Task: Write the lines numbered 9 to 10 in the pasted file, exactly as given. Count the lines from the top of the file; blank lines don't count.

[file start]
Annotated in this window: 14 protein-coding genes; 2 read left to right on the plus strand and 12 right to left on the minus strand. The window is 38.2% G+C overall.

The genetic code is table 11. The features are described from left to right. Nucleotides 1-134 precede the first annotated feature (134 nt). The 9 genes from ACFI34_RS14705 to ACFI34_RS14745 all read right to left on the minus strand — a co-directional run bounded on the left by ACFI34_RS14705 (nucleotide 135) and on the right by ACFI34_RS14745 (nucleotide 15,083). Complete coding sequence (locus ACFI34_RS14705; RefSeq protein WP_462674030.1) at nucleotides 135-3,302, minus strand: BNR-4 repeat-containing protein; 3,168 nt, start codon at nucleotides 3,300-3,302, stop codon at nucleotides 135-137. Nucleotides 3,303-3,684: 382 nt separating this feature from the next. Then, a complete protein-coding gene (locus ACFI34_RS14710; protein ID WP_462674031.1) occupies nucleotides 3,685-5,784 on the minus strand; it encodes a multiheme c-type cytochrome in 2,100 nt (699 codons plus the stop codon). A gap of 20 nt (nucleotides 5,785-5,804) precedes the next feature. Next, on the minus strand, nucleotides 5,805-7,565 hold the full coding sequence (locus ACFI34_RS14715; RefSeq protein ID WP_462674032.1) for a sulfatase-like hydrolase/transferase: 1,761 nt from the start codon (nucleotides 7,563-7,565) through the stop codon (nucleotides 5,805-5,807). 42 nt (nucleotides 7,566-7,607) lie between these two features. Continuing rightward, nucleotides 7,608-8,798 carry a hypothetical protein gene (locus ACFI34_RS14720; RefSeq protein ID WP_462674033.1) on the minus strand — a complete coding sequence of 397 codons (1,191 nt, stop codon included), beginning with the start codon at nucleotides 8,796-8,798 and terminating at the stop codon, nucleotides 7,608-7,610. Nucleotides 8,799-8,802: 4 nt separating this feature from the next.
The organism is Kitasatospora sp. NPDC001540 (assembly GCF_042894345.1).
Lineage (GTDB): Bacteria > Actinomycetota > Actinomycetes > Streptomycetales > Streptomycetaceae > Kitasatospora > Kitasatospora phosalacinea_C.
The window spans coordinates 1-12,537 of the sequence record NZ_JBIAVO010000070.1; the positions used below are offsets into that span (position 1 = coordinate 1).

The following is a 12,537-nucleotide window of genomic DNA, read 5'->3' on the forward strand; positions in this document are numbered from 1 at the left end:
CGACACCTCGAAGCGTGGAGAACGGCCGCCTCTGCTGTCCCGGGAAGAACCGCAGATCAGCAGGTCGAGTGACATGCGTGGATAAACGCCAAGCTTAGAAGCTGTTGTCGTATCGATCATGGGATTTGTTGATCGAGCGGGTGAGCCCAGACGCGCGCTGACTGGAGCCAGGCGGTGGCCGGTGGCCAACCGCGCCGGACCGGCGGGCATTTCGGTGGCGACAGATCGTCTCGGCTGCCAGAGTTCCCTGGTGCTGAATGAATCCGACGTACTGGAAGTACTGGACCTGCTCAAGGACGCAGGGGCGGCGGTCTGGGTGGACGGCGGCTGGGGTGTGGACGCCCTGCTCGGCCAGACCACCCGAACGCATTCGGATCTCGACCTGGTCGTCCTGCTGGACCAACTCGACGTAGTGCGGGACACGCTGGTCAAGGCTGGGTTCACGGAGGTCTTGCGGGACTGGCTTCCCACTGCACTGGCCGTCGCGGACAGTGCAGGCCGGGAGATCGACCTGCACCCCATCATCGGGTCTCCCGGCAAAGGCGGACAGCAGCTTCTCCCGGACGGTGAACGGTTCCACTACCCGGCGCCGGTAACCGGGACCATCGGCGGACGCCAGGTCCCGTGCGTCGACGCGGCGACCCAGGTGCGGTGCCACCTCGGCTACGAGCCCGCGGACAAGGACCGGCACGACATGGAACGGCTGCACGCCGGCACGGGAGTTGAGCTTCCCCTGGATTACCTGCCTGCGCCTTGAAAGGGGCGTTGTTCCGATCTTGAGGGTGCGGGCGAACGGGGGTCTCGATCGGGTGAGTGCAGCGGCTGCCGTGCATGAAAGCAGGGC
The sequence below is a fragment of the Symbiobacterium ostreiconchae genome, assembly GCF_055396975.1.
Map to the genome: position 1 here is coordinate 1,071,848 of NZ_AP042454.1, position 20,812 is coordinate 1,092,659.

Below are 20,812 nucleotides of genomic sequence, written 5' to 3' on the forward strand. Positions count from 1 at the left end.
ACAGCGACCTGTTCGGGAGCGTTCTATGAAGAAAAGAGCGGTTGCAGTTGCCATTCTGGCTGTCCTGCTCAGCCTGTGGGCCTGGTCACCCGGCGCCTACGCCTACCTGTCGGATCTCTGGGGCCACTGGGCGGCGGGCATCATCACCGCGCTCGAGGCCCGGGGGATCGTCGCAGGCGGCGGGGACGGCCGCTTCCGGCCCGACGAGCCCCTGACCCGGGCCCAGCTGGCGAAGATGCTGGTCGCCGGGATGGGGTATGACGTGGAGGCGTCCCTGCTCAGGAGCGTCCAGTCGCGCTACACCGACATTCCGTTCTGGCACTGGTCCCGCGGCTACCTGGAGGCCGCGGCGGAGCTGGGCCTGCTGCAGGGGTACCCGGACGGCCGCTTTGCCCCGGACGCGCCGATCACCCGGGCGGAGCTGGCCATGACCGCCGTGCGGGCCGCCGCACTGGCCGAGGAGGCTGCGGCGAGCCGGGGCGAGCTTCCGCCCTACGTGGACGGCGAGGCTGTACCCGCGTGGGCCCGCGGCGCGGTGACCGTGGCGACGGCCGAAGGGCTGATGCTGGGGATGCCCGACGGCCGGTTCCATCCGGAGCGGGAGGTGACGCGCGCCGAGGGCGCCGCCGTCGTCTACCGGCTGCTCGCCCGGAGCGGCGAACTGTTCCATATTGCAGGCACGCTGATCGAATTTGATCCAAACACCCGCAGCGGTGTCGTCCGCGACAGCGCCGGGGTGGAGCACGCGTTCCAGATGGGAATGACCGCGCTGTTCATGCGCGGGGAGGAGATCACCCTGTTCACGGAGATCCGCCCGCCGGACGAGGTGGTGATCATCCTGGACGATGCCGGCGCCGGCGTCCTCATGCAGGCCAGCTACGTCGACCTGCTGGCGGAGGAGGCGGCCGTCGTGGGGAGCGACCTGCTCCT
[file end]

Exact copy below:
Map to the genome: position 1 here is coordinate 1,071,848 of NZ_AP042454.1, position 20,812 is coordinate 1,092,659.

Below are 20,812 nucleotides of genomic sequence, written 5' to 3' on the forward strand. Positions count from 1 at the left end.